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Do you agree that Brownings religious figures are decadent and corrupt?

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Joe Stanford Do you agree that Browning's religious figures are decadent and corrupt? Browning's religious figures in Fra Lippo Lippi and The Bishop Orders his Tomb perhaps lack good, but I think the ideas of corruption and decadence are incorrect terms. I, fundamentally, respect all the religious figures, but can understand how one could view them in a corrupt way. However, some people may argue the religious figures are very corrupt. The bishop in The Bishop Orders his Tomb could be seen as corrupt due to his lack of fulfilment as a bishop. The chief aspect is his lack of celibacy. He states in his confession, 'Nephews - sons'; the hyphen indicates the wrong word was used, illustrating him to have sons and thus not celibate. ...read more.


One may see their entire perception of art as wrong and corrupt; that painting the 'souls of men' is not art's purpose. The church viewed the world as a 'blot' and used art to paint man's 'soul' or what was not real. The decadence about it is the whole idea of the church viewing God's creation as awful. People may favour Lippi's perception; painting the 'flesh and blood' of man and thus may find the church's pessimistic construction of the world corrupt in itself. One of the main reasons why I respect the bishop rather than find him corrupt is because of his humanity. The very acts of producing 'sons' and loving 'tall, pale' lovers are at the core of human nature. ...read more.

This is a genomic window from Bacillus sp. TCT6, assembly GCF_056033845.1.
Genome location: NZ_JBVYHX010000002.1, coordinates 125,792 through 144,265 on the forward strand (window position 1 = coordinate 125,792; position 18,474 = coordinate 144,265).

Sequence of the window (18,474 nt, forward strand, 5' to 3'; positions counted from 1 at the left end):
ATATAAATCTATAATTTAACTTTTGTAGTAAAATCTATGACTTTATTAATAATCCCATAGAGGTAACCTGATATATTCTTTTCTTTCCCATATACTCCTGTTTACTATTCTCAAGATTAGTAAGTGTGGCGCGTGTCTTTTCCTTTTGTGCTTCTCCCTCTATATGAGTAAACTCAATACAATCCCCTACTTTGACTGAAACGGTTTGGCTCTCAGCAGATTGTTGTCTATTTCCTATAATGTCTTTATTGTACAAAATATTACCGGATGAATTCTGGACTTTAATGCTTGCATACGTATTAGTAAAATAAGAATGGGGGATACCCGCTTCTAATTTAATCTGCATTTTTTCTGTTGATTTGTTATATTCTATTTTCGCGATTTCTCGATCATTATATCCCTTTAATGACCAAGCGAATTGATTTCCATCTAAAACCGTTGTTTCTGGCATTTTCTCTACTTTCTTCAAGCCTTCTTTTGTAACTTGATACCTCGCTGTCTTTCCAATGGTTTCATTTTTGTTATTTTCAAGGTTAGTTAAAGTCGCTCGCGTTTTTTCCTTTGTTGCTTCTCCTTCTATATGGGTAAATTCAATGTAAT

Browning describes the monastery being headed by a 'fat father', however, Fra Lippo Lippi is a dramatic monologue. My point is that another person writing this may view the 'father' as something else, which makes this monologue very subjective. How can one trust Lippi's less favourable perception of the church? I also respect the church. Perhaps not in their apathetic ways, but for, like Lippi, asserting their view of art. Why should it be any less respected than Lippi's? Art is open to interpretation. In conclusion, I suppose one may construe the religious figures as corrupt, but the bishop's sheer honesty and humanity is enough to compensate for this. In the same way, the church's nature is conveyed subjectively and must be analysed open-mindedly; like art. As such, I think that Browning's religious figures are not corrupt or decadent, they merely illustrate the flaws in morality. ...read more.

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